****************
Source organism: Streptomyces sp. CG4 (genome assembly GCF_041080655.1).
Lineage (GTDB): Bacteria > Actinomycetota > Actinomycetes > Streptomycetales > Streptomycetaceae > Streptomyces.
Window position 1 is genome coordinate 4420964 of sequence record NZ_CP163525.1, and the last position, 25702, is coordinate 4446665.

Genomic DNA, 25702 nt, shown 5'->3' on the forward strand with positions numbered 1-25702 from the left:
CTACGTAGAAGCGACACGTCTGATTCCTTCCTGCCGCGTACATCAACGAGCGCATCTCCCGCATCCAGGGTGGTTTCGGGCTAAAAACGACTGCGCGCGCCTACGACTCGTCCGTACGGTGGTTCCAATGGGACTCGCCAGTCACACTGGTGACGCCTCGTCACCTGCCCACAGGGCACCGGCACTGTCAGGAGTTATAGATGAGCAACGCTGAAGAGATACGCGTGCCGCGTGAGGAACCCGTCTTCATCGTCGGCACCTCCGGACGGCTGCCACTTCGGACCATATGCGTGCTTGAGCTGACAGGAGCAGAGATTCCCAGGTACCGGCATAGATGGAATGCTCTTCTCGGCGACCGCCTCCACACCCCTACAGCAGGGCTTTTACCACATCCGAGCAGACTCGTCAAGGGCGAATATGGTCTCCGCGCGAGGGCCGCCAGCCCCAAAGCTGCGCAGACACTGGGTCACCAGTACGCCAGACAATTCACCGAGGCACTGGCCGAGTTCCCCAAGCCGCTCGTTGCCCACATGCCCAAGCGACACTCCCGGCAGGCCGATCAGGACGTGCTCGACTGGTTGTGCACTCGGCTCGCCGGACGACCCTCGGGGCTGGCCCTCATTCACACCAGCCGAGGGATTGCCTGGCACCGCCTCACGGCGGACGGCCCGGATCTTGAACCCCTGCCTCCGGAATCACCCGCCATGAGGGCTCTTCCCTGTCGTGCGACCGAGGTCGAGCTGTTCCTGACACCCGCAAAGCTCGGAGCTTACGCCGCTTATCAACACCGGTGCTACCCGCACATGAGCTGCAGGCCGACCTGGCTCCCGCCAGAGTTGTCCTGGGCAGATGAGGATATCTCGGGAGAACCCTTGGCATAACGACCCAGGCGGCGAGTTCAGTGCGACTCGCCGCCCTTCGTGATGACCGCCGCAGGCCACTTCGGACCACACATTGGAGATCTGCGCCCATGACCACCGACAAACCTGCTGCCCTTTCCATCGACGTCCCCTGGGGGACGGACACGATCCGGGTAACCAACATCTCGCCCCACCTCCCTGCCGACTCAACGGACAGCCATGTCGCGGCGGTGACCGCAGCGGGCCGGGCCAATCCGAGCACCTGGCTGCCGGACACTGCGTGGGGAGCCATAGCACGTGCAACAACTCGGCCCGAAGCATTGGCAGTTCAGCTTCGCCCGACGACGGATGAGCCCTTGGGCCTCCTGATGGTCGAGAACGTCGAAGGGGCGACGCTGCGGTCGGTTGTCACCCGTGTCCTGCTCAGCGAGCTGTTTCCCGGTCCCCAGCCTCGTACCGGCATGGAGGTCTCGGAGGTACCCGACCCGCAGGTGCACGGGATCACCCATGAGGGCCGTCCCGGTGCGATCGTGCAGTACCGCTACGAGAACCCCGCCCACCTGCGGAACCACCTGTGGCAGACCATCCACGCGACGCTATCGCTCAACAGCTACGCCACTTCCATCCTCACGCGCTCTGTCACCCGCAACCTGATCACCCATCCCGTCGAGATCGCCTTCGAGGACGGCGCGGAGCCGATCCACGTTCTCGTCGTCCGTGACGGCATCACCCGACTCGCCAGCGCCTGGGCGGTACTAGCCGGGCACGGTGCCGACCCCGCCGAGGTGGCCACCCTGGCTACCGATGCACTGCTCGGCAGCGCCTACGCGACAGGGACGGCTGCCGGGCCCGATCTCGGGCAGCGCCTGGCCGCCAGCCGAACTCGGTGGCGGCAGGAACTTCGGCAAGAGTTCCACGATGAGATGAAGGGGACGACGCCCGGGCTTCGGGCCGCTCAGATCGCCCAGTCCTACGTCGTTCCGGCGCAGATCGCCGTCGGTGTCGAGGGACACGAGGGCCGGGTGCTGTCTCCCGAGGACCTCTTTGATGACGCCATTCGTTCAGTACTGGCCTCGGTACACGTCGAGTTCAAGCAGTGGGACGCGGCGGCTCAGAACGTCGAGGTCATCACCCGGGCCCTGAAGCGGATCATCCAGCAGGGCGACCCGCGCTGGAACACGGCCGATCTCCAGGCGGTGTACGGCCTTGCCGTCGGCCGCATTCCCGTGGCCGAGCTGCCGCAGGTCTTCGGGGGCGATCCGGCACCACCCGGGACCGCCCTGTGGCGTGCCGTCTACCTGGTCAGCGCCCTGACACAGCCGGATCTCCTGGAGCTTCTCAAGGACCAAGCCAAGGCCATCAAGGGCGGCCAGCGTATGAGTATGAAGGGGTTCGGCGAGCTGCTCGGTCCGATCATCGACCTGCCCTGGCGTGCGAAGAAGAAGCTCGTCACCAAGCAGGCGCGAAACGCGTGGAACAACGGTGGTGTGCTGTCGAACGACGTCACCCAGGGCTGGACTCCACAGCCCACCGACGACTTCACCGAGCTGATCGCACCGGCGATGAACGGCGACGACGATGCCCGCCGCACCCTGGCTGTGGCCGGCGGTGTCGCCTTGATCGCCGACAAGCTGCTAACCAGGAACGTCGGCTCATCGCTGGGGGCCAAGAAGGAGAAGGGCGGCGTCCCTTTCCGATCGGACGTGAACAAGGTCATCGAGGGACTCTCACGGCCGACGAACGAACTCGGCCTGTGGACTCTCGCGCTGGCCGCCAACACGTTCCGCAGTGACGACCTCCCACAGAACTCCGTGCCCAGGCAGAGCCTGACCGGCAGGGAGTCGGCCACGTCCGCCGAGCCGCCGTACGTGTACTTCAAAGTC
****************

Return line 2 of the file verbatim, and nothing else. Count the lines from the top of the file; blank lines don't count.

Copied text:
Lineage (GTDB): Bacteria > Actinomycetota > Actinomycetes > Streptomycetales > Streptomycetaceae > Streptomyces.